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Cyber security for yachts

As hull plating is designed and classified for strength, so as to avoid the loss of a vessel, so too must digital technology be secure, as failure can potentially also lead to the loss of a yacht.

There is a significant increase in cyber-security threats today, as more integrated and connected vessels become an increasingly attractive target for cyber criminals. Yachts may generate special interest due to the high profile of yacht owners and charterers, usually for financial motives.

Cyber attacks are increasing

Jarle Coll Blomhoff, Head of Cyber Security in DNV Ship Classification, points out: “DNV’s ship classification treats cyber security as an important safety topic as ships get more complex and connected – a natural step in our role to safeguard the maritime industry, building on an evolvement of the responsibility that we have had for almost two centuries.”  

Svante Einarsson, Head of Maritime Cyber Security Advisory at DNV, adds: “We see an increased interest among owners, yards and suppliers to employ assistance in building cyber-security resilience. Independently from our class services, our advisory units therefore support the industry with documentation, risk assessment, penetration (‘pen’) testing, training, design development and emergency response as a trusted second party.”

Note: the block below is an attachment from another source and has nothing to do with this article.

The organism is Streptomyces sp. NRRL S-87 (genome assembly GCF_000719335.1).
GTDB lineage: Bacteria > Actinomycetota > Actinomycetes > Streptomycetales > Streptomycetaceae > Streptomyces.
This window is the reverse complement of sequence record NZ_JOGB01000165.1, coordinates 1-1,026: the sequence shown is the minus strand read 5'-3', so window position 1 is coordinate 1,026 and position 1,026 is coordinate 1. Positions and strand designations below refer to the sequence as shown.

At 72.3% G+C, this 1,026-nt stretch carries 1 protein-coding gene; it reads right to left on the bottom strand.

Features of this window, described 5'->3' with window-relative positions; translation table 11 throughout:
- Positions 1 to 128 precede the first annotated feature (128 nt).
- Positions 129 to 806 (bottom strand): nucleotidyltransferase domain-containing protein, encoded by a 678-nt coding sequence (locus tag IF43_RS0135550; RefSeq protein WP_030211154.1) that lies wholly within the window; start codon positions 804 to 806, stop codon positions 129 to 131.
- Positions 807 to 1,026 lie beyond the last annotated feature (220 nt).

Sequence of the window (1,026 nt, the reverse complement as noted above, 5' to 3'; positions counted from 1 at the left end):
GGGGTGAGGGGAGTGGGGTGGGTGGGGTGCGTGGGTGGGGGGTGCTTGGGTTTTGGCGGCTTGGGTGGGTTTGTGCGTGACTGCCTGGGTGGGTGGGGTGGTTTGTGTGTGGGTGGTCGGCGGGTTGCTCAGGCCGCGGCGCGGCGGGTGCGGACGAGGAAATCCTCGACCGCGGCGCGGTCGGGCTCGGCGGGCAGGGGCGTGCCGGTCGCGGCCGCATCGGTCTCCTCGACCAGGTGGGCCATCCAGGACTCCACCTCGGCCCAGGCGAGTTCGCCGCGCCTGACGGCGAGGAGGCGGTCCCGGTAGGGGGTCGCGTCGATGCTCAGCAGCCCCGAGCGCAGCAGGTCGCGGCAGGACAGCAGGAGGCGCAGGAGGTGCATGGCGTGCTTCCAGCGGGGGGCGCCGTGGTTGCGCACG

Increasing connectivity leads to potential dangers

Today’s yachts have much more digital infrastructure and software-based systems compared to those of a decade ago. Owners and guests, as well as crew, are exposed, both in terms of the frustration of on-board entertainment not working effectively and compromising personal data being stolen. Arguably even more importantly, a yacht’s operational technology may be hacked and the vessel taken over, with potentially disastrous consequences. For example, a cruise ship had to be towed into port after a hacking meant that its stability control systems were compromised. Imagine the humiliation of that on a superyacht!

DNV is a leading partner to help mitigate cyber risks

DNV has been supporting the maritime industry in myriad cyber-security projects in general and the superyacht industry in particular, striving to raise awareness and finding customized solutions that fit regulatory and operational needs. The threats can be mitigated but often yacht operators do not have the 360-degree view on all potential risks of IT and control systems on board. Here DNV supports with risk assessments and mitigation actions.

Ways to reduce cyber-security risks for yachts

Einarsson says: “To have perfect security is not realistic but, comparing myself to my neighbour, it’s more likely my neighbour will be ‘attacked’ if he keeps his door unlocked and I keep mine locked!”  

One of the most important measures to reduce risk is to treat the segregation of digital systems, with firewalls, rather like watertight bulkheads, so that if one zone is penetrated the whole yacht is not compromised. Einarsson points out that it is all very well having network drawings but the hardware itself does need to be properly plugged in too. 

When asked whether human error is the main factor in a breach, he notes that it might be human error by the service engineer doing the installation (remote access to the wrong vessel, for example) as much as somebody on board clicking a bad link or plugging in a USB flash drive that has been infected.